2019-20 AP Course Audit: What You'll Need to Do
To give you more time to familiarize yourself with the new resources and supports launching in August, you won’t be required to submit a syllabus for course authorization until the 2020-21 school year.
If you’re teaching AP Art History in 2019-20, you’ll need to:
- Submit an AP Course Audit Form
- Download the AP Art History unit guide
If you’re teaching a previously authorized AP Art History course, make sure your school administrator renews your course in 2019-20.
These steps will ensure that your course appears on the AP Course Ledger and you have access to online score reports in July 2020.
AP Course Audit
All schools that want to label a course “AP” must get authorization through the AP Course Audit.
Designing Your AP Art History Course
The AP Art History course should be designed to provide students with a learning experience equivalent to that of an introductory college art history survey. The course should develop an understanding and knowledge of diverse historical and cultural contexts of architecture, sculpture, painting, and other art media. Teachers of AP Art History can come from a variety of backgrounds, including history, the humanities, and art.
There are no specific curricular prerequisites for students taking AP Art History.
Getting to Know the Course and Exam
The key document for each AP course is the course and exam description. Start by reviewing it to understand the objectives and expectations of the AP course and exam.
This is the core document for this course and is new for the 2019-20 school year. New unit guides clearly lay out the course content and skills and recommend sequencing and pacing for them throughout the year. The CED also more clearly outlines how material will be assessed on the exam, provides instructional strategies, and gives information on the AP Program in general.
Your course must fulfill these requirements.
AP Art History Curricular Requirements
- The students and teacher have access to a college-level art history textbook and images of the required works of art.
- The students and teacher have access to diverse primary sources, and multiple secondary sources, written by historians or scholars interpreting the past.
- The course provides opportunities to deepen student understanding of the required content outlined in each of the units described in the course and exam description.
- The course provides opportunities to deepen student understanding of the big ideas of the course.
- The course provides opportunities for students to develop the art historical thinking skills:
- Skill 1: Visual Analysis
- Skill 2: Contextual Analysis
- Skill 3: Comparison of Works of Art
- Skill 4: Artistic Traditions
- Skill 5: Visual Analysis of Unknown Works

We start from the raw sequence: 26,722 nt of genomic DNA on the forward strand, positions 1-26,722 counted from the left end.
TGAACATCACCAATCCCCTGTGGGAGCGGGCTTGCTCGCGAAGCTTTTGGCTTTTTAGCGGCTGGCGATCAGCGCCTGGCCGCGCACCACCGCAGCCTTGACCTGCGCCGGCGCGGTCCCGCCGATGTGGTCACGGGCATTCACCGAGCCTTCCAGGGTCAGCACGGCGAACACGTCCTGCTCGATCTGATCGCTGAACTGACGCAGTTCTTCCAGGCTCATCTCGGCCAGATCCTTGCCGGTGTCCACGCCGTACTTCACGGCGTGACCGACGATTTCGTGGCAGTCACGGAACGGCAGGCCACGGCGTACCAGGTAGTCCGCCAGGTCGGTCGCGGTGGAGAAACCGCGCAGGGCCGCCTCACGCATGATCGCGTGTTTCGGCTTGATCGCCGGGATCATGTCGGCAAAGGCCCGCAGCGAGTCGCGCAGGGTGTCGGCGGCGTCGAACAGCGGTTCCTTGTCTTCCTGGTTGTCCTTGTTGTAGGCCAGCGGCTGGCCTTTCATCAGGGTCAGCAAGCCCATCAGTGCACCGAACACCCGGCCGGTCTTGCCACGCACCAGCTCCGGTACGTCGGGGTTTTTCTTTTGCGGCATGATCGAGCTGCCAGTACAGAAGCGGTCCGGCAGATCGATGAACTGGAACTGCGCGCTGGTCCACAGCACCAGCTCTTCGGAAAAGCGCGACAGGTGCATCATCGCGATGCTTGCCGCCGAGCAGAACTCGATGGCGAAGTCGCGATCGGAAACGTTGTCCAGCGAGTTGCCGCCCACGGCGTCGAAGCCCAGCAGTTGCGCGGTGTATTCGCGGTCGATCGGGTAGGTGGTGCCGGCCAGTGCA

- Skill 6: Attribution of Unknown Works
- Skill 7: Art Historical Interpretations
- Skill 8: Argumentation
AP Art History resource requirements:
- The school ensures that each student has a college-level art history textbook (in print or electronic format) for individual use inside and outside of the classroom. The textbook is supplemented when necessary to meet the curricular requirements.
- The school ensures that the teacher has a copy of the most recent edition of a college-level art history textbook or other appropriate materials to support instruction.
- The school ensures that each AP Art History class has access to a digital projector and screens for viewing at least 2 works of art side by side.
- The school ensures that each AP Art History class has access to digital images covering the material addressed in the course.
The list below shows examples of textbooks that meet the curricular requirements of AP Art History. The list is not exhaustive and the texts listed should not be regarded as endorsed, authorized, recommended, or approved by the College Board. Not using a book from this list does not mean that a course will not receive authorization. Syllabi submitted as part of the AP Course Audit process will be evaluated holistically, with textbooks considered along with supplementary, supporting resources to confirm that the course as a whole provides students with the content delineated in the curricular requirements of the AP Course Audit.
The current editions of the following textbooks meet the AP Course Audit curricular requirements. Earlier editions of these texts or other textbooks not listed here may meet the AP Course Audit curricular requirements if supplemented with appropriate college-level instructional resources. For discussions regarding the usefulness of these texts and other teaching materials in the AP Art History classroom, please consult the AP Art History Teacher Community.
- DeWitte, Debra J., Ralph M. Larmann, and M. Kathryn Shields. Gateways to Art: Understanding the Visual Arts. New York: Thames and Hudson Inc. & W.W. Norton.
- Graham-Dixon, Andrew. Art: Over 2,500 Works from Cave to Contemporary. DK Publishing.
- Honour, Hugh, and John F. Fleming. The Visual Arts: A History. London: Laurence King Publishing Ltd.
- Kleiner, Fred S. Gardner’s Art Through the Ages: A Global History. Cengage Learning.
- Lazzari, Margaret, and Dona Schlesier. Exploring Art: A Global, Thematic Approach. Cengage Learning.
- Stokstad, Marilyn, and Michael Cothren. Art History. Pearson.
- Wilkins, David, Bernie Schultz, and Katheryn M. Linduff. Art Past, Art Present. Pearson.